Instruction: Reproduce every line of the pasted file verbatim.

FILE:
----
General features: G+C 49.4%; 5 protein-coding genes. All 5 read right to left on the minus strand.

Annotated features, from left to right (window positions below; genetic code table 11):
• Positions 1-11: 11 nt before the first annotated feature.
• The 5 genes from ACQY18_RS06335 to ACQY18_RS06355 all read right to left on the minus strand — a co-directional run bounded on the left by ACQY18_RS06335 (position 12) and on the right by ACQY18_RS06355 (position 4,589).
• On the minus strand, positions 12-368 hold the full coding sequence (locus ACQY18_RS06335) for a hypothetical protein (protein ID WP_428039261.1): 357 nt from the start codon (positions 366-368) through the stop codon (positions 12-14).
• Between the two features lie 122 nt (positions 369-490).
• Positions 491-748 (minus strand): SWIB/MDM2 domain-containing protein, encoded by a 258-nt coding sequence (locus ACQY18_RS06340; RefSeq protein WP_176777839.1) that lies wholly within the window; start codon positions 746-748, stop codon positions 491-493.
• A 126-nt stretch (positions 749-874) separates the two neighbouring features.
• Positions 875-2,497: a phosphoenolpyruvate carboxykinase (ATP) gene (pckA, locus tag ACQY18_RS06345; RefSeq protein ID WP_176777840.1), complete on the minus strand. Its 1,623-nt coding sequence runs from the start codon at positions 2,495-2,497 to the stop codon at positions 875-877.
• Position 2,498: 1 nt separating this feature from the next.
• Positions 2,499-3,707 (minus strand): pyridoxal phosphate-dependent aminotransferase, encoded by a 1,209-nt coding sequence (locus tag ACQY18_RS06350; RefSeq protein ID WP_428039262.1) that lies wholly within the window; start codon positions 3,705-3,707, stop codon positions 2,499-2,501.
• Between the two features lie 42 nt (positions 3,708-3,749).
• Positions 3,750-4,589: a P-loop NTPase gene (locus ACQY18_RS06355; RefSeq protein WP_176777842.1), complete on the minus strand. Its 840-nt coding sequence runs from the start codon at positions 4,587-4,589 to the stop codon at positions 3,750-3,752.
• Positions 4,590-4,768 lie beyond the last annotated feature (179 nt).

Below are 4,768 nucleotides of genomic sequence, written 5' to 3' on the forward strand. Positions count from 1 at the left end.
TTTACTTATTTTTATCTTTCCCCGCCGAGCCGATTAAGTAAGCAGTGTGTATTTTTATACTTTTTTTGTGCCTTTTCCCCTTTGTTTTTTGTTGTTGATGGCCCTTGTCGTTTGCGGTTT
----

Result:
General features: G+C 49.4%; 5 protein-coding genes. All 5 read right to left on the minus strand.

Annotated features, from left to right (window positions below; genetic code table 11):
• Positions 1-11: 11 nt before the first annotated feature.
• The 5 genes from ACQY18_RS06335 to ACQY18_RS06355 all read right to left on the minus strand — a co-directional run bounded on the left by ACQY18_RS06335 (position 12) and on the right by ACQY18_RS06355 (position 4,589).
• On the minus strand, positions 12-368 hold the full coding sequence (locus ACQY18_RS06335) for a hypothetical protein (protein ID WP_428039261.1): 357 nt from the start codon (positions 366-368) through the stop codon (positions 12-14).
• Between the two features lie 122 nt (positions 369-490).
• Positions 491-748 (minus strand): SWIB/MDM2 domain-containing protein, encoded by a 258-nt coding sequence (locus ACQY18_RS06340; RefSeq protein WP_176777839.1) that lies wholly within the window; start codon positions 746-748, stop codon positions 491-493.
• A 126-nt stretch (positions 749-874) separates the two neighbouring features.
• Positions 875-2,497: a phosphoenolpyruvate carboxykinase (ATP) gene (pckA, locus tag ACQY18_RS06345; RefSeq protein ID WP_176777840.1), complete on the minus strand. Its 1,623-nt coding sequence runs from the start codon at positions 2,495-2,497 to the stop codon at positions 875-877.
• Position 2,498: 1 nt separating this feature from the next.
• Positions 2,499-3,707 (minus strand): pyridoxal phosphate-dependent aminotransferase, encoded by a 1,209-nt coding sequence (locus tag ACQY18_RS06350; RefSeq protein ID WP_428039262.1) that lies wholly within the window; start codon positions 3,705-3,707, stop codon positions 2,499-2,501.
• Between the two features lie 42 nt (positions 3,708-3,749).
• Positions 3,750-4,589: a P-loop NTPase gene (locus ACQY18_RS06355; RefSeq protein WP_176777842.1), complete on the minus strand. Its 840-nt coding sequence runs from the start codon at positions 4,587-4,589 to the stop codon at positions 3,750-3,752.
• Positions 4,590-4,768 lie beyond the last annotated feature (179 nt).

Below are 4,768 nucleotides of genomic sequence, written 5' to 3' on the forward strand. Positions count from 1 at the left end.
TTTACTTATTTTTATCTTTCCCCGCCGAGCCGATTAAGTAAGCAGTGTGTATTTTTATACTTTTTTTGTGCCTTTTCCCCTTTGTTTTTTGTTGTTGATGGCCCTTGTCGTTTGCGGTTT